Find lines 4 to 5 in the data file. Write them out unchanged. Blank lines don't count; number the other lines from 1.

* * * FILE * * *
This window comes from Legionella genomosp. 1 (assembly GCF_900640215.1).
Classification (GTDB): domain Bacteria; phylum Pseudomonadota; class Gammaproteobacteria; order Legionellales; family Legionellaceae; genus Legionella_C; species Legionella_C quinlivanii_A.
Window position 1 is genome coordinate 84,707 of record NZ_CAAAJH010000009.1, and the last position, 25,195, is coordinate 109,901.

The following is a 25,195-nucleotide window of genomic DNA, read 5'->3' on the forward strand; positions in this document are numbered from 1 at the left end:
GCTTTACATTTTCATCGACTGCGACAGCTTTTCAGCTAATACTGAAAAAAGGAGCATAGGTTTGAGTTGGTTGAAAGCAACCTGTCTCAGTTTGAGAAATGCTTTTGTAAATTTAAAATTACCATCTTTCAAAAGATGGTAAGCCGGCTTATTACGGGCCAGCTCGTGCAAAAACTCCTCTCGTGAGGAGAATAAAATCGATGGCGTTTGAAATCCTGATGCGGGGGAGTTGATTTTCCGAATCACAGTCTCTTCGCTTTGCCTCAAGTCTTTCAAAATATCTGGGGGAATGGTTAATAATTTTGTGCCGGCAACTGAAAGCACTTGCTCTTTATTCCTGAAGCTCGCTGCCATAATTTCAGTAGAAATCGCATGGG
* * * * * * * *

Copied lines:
The following is a 25,195-nucleotide window of genomic DNA, read 5'->3' on the forward strand; positions in this document are numbered from 1 at the left end:
GCTTTACATTTTCATCGACTGCGACAGCTTTTCAGCTAATACTGAAAAAAGGAGCATAGGTTTGAGTTGGTTGAAAGCAACCTGTCTCAGTTTGAGAAATGCTTTTGTAAATTTAAAATTACCATCTTTCAAAAGATGGTAAGCCGGCTTATTACGGGCCAGCTCGTGCAAAAACTCCTCTCGTGAGGAGAATAAAATCGATGGCGTTTGAAATCCTGATGCGGGGGAGTTGATTTTCCGAATCACAGTCTCTTCGCTTTGCCTCAAGTCTTTCAAAATATCTGGGGGAATGGTTAATAATTTTGTGCCGGCAACTGAAAGCACTTGCTCTTTATTCCTGAAGCTCGCTGCCATAATTTCAGTAGAAATCGCATGGG